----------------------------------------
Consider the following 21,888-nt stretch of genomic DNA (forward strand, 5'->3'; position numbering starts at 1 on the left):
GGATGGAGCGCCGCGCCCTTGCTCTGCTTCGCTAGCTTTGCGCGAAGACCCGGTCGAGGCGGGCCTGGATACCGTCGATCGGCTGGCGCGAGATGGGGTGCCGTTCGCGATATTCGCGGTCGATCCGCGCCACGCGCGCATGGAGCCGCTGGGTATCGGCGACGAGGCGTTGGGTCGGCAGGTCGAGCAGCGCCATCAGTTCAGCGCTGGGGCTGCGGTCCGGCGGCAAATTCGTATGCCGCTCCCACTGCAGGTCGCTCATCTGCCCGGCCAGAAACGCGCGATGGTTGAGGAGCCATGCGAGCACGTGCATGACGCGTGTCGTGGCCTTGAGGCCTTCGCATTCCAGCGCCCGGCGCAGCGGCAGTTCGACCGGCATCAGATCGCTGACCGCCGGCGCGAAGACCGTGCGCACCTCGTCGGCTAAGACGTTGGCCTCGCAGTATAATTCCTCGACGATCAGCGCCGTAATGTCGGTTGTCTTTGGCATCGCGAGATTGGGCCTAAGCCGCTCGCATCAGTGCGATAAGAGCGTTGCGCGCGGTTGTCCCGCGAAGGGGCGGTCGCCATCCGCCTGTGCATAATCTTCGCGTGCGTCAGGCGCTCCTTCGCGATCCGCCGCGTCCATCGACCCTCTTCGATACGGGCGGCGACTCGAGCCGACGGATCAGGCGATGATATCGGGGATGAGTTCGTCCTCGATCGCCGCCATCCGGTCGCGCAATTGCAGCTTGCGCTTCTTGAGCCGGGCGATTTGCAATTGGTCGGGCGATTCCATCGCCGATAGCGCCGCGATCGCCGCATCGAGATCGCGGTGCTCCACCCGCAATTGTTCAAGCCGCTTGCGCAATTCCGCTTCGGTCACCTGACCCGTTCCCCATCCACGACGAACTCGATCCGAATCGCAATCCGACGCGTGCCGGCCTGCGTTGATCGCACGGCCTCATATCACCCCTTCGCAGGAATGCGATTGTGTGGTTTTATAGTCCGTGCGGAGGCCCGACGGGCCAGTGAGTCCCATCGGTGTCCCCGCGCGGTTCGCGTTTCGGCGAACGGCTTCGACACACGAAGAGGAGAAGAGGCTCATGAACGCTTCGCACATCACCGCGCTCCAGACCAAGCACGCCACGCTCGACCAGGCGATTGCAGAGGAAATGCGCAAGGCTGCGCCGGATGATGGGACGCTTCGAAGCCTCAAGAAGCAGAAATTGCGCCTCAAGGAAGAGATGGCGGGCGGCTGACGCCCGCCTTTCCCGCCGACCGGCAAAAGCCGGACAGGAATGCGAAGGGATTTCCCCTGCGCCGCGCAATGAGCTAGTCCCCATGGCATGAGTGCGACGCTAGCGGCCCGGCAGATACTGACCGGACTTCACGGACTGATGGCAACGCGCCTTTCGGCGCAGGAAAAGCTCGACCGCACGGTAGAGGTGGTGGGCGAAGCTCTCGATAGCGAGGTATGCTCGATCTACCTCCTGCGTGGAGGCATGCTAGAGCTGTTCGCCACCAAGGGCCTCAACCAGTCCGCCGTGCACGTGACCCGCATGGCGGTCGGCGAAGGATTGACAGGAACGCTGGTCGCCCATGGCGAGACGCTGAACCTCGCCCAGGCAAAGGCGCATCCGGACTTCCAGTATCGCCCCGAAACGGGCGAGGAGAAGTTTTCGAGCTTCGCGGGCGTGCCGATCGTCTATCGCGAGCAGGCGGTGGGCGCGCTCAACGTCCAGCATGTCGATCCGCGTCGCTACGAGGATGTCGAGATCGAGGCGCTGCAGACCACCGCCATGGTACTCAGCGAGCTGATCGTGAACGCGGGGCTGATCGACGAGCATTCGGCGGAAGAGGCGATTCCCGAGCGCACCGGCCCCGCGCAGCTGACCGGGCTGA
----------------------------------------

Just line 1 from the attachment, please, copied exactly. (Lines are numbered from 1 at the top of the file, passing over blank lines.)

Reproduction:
Consider the following 21,888-nt stretch of genomic DNA (forward strand, 5'->3'; position numbering starts at 1 on the left):